Posts Tagged ‘Google’

Lunar Eclipse Defined by Wikipedia

In cel­e­bra­tion of today’s lunar eclipse, Google‘s logo fea­tures an ani­mat­ed moon.  When you click through, as usu­al, you get a page of relat­ed search results.

A lit­tle while ago, one of the top results includ­ed a sur­pris­ing def­i­n­i­tion of “lunar eclipse” from Wikipedia:

Accord­ing to Wikipedia:

Lunar eclipse: A lunar eclipse is when the moon turns black and explodes, releas­ing a poi­so­nous gas, killing all of human­i­ty.  Of course this can occur only when the Sun, …

The page had already been cor­rect­ed by the time I saw it.  But the false def­i­n­i­tion was appar­ent­ly cached and show­ing up in Google’s search results, until a lit­tle while ago.

I love Wikipedia. But it’s still fun­ny.

Check out the page devot­ed to Google Doo­dles.

Synthetic Biology Conference

Feb. 3-4, 2011 – Syn­thet­ic Biol­o­gy con­fer­ence held at Google’s Wash­ing­ton, D.C. offices

I am par­tic­i­pat­ing in a syn­thet­ic biol­o­gy con­fer­ence called “Here Be Drag­ons: Gov­ern­ing a Tech­no­log­i­cal­ly Uncer­tain Future.” 

Stel­lar cast of speak­ers from sci­ence AND sci­ence fic­tion:  Drew Endy, Andrew Hes­sel, George Church, Robert J. Sawyer, Neal Stephen­son, Bruce Ster­ling, Robert Wright, and many more!

Part of the Future Tense series, the event is co-sponsored by Slate mag­a­zine, Ari­zona State Uni­ver­si­ty, and the New Amer­i­ca Foun­da­tion, and will explore gov­er­nance issues sur­round­ing new, rapidly-developing fields of sci­ence.

How do we pro­ceed when we have no maps for these unex­plored ter­ri­to­ries?

*****************

Thurs­day, Feb­ru­ary 3, 2011 – 8:30am – Fri­day, Feb­ru­ary 4, 2011 – 1:30pm

Google, DC
1101 New York Avenue, N.W.
Wash­ing­ton, DC 20005 

Hi-Tech Magic Teaser

At the end of the Sifta­bles ses­sion, I met Seth Raphael (also here), who was sit­ting two seats over from me.  We also hap­pen to be shar­ing a stage togeth­er tonight at the LateTech event – I’ll be doing sci­ence com­e­dy and Seth presents “a new tech­no­log­i­cal mag­ic show.”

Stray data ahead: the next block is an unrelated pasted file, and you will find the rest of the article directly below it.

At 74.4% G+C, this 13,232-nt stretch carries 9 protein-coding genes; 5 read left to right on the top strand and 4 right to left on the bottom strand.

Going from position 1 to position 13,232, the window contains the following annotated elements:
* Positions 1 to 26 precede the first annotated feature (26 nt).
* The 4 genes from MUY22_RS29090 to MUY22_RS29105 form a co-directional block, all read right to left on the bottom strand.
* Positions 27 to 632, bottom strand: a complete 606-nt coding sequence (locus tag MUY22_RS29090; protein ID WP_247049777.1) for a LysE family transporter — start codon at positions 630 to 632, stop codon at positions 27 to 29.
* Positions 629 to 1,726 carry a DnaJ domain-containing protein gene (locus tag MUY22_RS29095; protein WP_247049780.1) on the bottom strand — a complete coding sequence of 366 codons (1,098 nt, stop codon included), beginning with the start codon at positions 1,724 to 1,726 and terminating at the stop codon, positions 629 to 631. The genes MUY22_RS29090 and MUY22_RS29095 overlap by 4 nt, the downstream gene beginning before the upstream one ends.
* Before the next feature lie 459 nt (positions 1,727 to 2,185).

In the three or four min­utes we spoke, Seth gave me an absolute­ly amaz­ing demon­stra­tion of his abil­i­ties.

He told me that when top hats and hand­ker­chiefs were in style magi­cians devel­oped pre­sen­ta­tions mak­ing use of them.  But they are no longer in style.  So, as a mod­ern magi­cian, he draws from more mod­ern mate­ri­als.

His demon­stra­tion involved a Google search that I defined.

He asked me to type two ran­dom words into the search field but not to hit Enter yet.  I typed “tur­tle opin­ion.”  He sug­gest­ed I add a third word because my two words were going to gen­er­ate too many hits.  I added “can­dy.”

He jot­ted some­thing down on a piece of scratch paper that I pro­vid­ed.

Then he asked me to hit Enter on my Google search and, as I did, he quick­ly put his paper face­down.   He esti­mat­ed that it took him about a third of a sec­ond to do so.  The Google search took slight­ly less time.

Now here’s the amaz­ing part:

Seth had writ­ten down on the piece of paper the num­ber 2,510,001.

Google returned 2,510,000 results.

Then, appar­ent­ly off the top of his head, he typed in a url at About.com that he claimed is the one result/page that Google missed.

And, as a bonus, there was anoth­er num­ber that he’d first writ­ten and then scratched out…  it was 3,540,000.  And, when we removed “can­dy” from the search, so that it was sim­ply on “tur­tle opin­ion,” that was exact­ly how many results the search returned.

How did he do it?

I can’t wait to see what else he has up his vir­tu­al sleeve.

seth-raphael-trick

Odyssey Moon Eyes Lunar X Prize

Odyssey Moon is making a bid for the Google Lunar X Prize:

 

From their website:

Odyssey Moon is the first team to complete registration for the $30M Google Lunar X PRIZE competition. The company made its first public debut on December 6th, 2007, at the Space Investment Summit in San Jose, California, unveiling its plans to make history with the first private robotic mission to the surface of the Moon and win the Google Lunar X PRIZE. The inaugural Odyssey Moon mission will involve a unique small robotic lander designed to deliver scientific, exploration and commercial payloads to the surface of the Moon.